Author Jen Gilroy signs deals with top publishers

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Kemptville author Jen Gilroy is a small-town resident who recently signed a deal with two major publishers. Jen has signed a contract with Canadian romance and women’s fiction publisher, Harlequin, for whom she is writing a series of western romance novels. She also landed a three-book deal with Orion Dash, a publisher described as a “new brand of digital-first commercial fiction from Orion Publishing Group, one of the UK’s leading publishers”.

Two of the books written under the contracts have already been released. “Montana Reunion” was released in January and was described by critics as having “likable characters – a smooth writing voice, engaging layers, and a sweet, swooning romance”. Another, titled “The Sweetheart Locket,” was released last week on March 17 as an e-book and will be available in paperback later this year. Beginning during World War II in England and stretching into the 2020s, ‘The Sweetheart Locket’ is “a story of love, loss and family secrets, as well as resilience, survival and hope. covering four countries and two continents”. In general, Jen describes her work as “romance and women’s fiction – uplifting books with heart and hope – about characters who find homes, families and new beginnings – and who also find themselves “.

Jen grew up in Manitoba, but spent her summers with her family in Merrickville-Wolford, where her Irish roots date back to the 1840s. She lived in England for years before moving to Kemptville in 2015 with her husband, daughter. teenage girl and her rescue dog.

When asked how she got into writing, Jen told The Times, “I can’t remember a time when I wasn’t writing. Before college and adult life kicked in, as a child and teenager, I loved writing stories and dreamed of seeing my books on library shelves. As an adult, I was still writing, but it was non-creative and for work – corporate speeches, marketing materials, academic papers, etc. In 2009, after some big personal losses, I realized that by losing my creative writing I had also lost a part of myself. If I wanted to write and publish creatively, I had to make room for her in my life. Supported by my family and a full-time job, I took up writing for traditional publication and joined various professional organizations to learn the craft of fiction writing. Several unpublished manuscripts later, I signed with a literary agent who secured me a three-book contract with an American publisher. My first published book, which I started writing during my lunch hour at my then job, came out in 2017.”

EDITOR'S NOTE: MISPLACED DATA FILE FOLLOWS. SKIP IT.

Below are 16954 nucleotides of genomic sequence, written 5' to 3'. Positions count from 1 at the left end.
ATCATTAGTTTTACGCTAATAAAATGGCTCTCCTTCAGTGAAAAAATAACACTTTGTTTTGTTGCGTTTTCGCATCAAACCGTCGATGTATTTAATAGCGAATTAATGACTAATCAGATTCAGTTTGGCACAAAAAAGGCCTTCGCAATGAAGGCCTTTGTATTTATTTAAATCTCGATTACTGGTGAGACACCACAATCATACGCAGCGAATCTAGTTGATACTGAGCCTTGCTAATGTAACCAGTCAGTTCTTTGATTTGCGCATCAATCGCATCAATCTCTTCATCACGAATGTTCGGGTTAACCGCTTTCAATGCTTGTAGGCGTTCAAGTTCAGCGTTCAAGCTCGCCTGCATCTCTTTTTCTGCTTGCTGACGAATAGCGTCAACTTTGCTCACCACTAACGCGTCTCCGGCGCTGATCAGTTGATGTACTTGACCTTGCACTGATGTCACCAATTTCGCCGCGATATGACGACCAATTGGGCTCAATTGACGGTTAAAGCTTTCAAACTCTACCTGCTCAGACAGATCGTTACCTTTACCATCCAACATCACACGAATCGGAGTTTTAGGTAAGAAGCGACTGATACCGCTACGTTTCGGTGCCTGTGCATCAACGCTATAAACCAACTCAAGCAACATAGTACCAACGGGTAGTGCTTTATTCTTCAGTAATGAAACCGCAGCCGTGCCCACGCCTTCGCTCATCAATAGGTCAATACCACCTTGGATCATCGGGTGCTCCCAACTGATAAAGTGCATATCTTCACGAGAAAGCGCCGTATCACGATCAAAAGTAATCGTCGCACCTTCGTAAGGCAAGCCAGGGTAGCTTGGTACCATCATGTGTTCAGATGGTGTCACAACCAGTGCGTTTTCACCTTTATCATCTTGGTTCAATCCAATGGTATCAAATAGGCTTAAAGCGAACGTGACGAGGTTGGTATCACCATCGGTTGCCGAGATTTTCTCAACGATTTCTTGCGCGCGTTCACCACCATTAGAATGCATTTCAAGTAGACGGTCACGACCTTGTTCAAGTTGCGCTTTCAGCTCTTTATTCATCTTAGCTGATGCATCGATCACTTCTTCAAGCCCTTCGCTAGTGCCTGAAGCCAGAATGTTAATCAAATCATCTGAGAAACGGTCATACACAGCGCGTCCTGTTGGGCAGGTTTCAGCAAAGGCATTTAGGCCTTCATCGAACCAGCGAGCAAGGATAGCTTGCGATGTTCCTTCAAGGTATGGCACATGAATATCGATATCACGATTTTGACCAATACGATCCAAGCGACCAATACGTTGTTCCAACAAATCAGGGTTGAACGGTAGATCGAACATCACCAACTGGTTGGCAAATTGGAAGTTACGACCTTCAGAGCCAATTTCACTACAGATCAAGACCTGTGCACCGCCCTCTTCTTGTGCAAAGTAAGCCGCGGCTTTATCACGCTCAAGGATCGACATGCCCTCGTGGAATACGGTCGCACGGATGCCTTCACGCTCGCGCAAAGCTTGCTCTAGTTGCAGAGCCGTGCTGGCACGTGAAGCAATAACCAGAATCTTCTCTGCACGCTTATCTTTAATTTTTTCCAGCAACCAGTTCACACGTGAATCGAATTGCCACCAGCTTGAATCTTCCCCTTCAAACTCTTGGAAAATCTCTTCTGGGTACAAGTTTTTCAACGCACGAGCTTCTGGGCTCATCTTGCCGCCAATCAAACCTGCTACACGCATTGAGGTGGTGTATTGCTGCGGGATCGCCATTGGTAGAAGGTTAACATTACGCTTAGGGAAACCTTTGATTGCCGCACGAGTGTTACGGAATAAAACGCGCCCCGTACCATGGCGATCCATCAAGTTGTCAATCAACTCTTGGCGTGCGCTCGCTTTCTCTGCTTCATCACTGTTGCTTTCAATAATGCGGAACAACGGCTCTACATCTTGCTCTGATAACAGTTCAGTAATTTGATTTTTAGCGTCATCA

In terms of influences, Jen has a lot. “For me, and I suspect most writers, inspiration is everywhere,” she told The Times. “Every book I write begins with a ‘what if’ question, and I keep an ideas folder with photographs and articles from newspapers and magazines that pique my interest. I’m also an attentive listener (my family would say an eavesdropper!) of conversations when I’m on the go. I never leave home without a notebook and pen in my bag because even though I don’t put people I know or personal experiences in my books, inspiration for writing can strike in the darkest places. unlikely. Reading inspires me a lot too, and seeing how other authors create stories helps me become a better writer.

Jen is a member of the North Grenville Writers Society. All of his books can be borrowed from the North Grenville Public Library and can be purchased on Amazon.

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